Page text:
The teller at the bank has asked it before, and I am never prepared.
"Did you have a good weekend?" she said to me, as she brushed her blond bangs aside and punched in my account number.
Of course, when someone at a business asks this, they are not truly asking if you had a good weekend. The assumption is that the weekend was good, and that the reply you give is merely a curt, courteous entreating of small talk, an affirmative, a habitual response. My weekend was bad, in many ways, but that would have made things awkward. She was just a bank teller, not a friend. What would have happened if I said "not really"?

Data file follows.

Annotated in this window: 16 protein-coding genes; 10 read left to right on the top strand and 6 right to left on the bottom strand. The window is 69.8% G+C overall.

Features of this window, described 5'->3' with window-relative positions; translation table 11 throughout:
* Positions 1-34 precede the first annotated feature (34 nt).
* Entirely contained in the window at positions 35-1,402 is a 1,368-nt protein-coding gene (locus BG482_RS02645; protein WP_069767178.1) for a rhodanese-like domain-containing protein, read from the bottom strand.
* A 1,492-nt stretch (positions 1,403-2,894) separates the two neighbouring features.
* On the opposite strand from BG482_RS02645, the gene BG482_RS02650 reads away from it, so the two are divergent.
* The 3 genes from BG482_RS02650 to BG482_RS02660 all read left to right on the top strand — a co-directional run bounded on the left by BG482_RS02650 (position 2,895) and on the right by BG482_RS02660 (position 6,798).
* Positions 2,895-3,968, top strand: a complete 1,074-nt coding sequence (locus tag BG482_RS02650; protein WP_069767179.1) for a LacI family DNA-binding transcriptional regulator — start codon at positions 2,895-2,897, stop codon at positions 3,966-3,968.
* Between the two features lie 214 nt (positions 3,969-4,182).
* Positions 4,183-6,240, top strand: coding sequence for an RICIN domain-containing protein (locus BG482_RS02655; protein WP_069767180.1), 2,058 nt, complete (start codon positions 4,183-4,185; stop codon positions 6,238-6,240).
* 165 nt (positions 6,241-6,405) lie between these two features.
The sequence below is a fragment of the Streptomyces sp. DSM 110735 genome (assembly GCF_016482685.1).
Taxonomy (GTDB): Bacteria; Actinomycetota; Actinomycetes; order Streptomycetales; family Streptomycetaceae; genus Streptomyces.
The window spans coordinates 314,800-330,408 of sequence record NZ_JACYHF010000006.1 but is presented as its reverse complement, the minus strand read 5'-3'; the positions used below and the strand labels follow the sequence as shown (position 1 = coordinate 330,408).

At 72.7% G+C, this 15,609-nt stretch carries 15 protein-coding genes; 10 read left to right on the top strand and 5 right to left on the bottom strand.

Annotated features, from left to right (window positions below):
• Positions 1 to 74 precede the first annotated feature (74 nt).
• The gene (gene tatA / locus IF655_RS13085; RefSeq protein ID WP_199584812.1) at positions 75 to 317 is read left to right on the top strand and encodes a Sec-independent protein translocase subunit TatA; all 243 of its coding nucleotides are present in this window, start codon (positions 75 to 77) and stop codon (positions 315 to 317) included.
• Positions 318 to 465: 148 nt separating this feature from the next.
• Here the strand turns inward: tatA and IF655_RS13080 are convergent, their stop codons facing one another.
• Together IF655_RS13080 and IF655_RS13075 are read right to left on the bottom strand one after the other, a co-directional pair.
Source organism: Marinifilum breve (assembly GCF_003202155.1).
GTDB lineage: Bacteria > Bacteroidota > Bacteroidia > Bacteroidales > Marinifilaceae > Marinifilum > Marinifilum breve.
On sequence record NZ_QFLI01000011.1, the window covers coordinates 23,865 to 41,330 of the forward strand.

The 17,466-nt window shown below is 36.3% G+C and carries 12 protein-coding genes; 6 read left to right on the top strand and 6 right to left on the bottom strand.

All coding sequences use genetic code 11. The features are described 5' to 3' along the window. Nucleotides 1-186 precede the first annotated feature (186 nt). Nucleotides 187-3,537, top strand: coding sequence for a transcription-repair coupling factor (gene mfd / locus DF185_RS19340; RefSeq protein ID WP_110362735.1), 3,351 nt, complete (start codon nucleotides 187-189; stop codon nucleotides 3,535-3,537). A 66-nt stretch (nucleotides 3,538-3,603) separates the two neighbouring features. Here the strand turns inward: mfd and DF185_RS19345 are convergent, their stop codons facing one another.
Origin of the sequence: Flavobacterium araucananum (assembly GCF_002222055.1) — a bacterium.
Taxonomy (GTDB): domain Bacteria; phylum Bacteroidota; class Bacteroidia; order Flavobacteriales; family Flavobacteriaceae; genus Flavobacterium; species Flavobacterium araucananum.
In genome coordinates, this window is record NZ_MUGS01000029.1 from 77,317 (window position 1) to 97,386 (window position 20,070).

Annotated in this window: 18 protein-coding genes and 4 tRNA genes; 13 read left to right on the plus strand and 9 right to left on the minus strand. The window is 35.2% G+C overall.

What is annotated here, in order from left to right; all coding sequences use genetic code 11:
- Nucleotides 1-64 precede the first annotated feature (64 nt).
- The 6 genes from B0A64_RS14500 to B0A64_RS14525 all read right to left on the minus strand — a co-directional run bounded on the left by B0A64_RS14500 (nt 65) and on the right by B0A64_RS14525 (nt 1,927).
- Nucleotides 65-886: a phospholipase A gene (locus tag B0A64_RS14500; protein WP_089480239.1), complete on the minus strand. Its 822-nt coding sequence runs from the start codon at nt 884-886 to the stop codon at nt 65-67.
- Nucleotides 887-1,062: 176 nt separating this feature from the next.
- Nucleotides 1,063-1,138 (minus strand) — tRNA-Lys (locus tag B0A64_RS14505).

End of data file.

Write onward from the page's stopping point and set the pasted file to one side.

"It was alright."
"What did you do?"
Of course, at this point, having already traversed down a dishonest path, I wasn't about to admit to the truth of the matter - that I slept a lot and listened to sad music, while questioning the meaninglessness of my existence. So I simply said "not much," which, in hindsight, was rather true. Little to nothing was accomplished - I spent most of it fretting - and that was about the extent of my weekend.
"A relaxing weekend is nice," she replied, and then handed me my slip, and told me to have a nice day. I replied the same, and walked into the world wishing to poke with a sharp object whoever invented small talk.